Chronic fatigue syndrome (CFS) is a chronic, debilitating disorder. It affects your brain and multiple parts of your body. It causes extreme fatigue and is not relieved by bed rest. Physical or mental fatigue often makes the condition worse. Symptoms last at least six months and are severe enough to interfere with daily activities.
There is no specific lab test or clinical sign for CFS. No one knows exactly how many people are affected by this illness. The Centers for Disease Control and Prevention estimates, that as many as 500,000 people in the United States have a CFS-like condition.
No one knows what causes CFS. For more than a century, doctors have reported seeing illnesses similar to it. In the 1860s, Dr. George Beard named the syndrome neurasthenia. He thought it was a nervous disorder with weakness and fatigue.
Experiments in men supported his idea that the brain is somehow involved in CFS.
Health experts have suggested some explanations for this baffling illness, including:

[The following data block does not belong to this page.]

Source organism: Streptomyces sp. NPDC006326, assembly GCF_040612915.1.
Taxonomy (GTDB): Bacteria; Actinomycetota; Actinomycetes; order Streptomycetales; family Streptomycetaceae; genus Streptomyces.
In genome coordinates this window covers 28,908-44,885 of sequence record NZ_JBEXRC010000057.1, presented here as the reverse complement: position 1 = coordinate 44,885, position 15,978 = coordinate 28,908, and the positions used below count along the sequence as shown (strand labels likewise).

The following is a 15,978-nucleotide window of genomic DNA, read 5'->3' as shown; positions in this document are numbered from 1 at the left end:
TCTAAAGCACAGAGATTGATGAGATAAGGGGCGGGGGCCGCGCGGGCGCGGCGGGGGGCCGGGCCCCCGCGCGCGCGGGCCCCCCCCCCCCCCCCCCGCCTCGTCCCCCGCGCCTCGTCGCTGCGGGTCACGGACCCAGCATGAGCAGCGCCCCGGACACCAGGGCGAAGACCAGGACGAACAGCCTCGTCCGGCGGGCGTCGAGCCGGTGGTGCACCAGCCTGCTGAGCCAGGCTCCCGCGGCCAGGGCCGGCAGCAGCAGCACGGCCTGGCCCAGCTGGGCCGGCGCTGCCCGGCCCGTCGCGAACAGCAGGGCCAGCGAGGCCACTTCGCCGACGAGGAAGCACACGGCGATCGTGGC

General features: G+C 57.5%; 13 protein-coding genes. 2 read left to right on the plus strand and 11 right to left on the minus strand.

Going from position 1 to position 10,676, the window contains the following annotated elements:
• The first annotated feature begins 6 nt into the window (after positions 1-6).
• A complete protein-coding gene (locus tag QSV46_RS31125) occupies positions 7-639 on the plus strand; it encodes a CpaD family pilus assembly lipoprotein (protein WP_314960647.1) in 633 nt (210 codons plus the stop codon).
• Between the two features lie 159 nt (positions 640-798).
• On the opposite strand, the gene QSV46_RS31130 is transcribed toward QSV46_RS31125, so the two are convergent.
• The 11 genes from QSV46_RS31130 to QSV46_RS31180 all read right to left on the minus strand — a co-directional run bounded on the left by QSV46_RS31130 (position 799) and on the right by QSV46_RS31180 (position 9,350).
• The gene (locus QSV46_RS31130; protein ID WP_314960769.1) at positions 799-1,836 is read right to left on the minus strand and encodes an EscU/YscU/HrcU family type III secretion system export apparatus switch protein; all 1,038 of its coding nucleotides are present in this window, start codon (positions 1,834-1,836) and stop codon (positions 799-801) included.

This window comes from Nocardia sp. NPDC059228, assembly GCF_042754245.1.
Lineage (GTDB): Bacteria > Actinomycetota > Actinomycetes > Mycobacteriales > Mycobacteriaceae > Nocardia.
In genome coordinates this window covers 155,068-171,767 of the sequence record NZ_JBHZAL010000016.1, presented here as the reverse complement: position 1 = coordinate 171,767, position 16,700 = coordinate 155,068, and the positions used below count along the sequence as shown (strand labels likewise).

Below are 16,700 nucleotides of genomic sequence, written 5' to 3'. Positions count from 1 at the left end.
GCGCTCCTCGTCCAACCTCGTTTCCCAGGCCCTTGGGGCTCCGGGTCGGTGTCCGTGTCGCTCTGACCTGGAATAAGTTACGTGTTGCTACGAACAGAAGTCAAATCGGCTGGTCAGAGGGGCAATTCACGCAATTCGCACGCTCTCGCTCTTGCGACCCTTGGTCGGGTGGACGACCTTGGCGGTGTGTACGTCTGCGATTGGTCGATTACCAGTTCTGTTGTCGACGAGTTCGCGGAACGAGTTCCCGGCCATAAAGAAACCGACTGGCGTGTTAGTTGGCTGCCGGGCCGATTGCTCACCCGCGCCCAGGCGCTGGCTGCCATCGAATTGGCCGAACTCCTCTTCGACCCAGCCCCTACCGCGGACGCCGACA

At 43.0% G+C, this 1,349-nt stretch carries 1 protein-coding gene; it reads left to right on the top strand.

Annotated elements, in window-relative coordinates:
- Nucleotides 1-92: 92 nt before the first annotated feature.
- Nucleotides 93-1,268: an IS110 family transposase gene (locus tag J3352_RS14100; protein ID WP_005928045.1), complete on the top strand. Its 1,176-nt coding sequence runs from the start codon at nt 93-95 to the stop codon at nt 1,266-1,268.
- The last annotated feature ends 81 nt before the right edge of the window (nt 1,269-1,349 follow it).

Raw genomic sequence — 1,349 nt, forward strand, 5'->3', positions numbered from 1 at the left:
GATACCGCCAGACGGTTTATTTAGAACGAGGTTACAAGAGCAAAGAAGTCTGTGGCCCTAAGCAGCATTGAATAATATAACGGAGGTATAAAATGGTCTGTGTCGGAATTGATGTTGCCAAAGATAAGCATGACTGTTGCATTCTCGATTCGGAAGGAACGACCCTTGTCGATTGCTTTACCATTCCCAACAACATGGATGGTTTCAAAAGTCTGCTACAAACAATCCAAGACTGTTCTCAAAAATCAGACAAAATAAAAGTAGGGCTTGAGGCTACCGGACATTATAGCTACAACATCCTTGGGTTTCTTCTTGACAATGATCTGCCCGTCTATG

Various viruses (such as, Epstein-Barr virus, enteroviruses,
- Malfunction of the hypothalamic-pituitary-adrenal axis
- Emotional stress
Iron-poor blood (anemia)
Low blood sugar (hypoglycemia)
- Low blood pressure
- Environmental allergy or toxins
Body-wide yeast infection (candidiasis)
Recovery time varies among individuals with CFS. You may recover to the point where you can resume work and other activities. You may continue to experience various or periodic CFS symptoms. CFS typically follows a cyclical course. It alternates between periods of illness and relative well-being.
You may also recover completely with time.
Chronic Fatigue Syndrome.
Centers for Disease Control and Prevention
website. Available at:
http://www.cdc.gov/cfs/index.html. Updated May 16, 2012. Accessed December 28, 2012.
Devanur LD, Kerr JR. Chronic fatigue syndrome.
J Clin Virol.
Prins JB, van der Meer JW, et al. Chronic fatigue syndrome.
Last reviewed November 2012 by Michael Woods, MD
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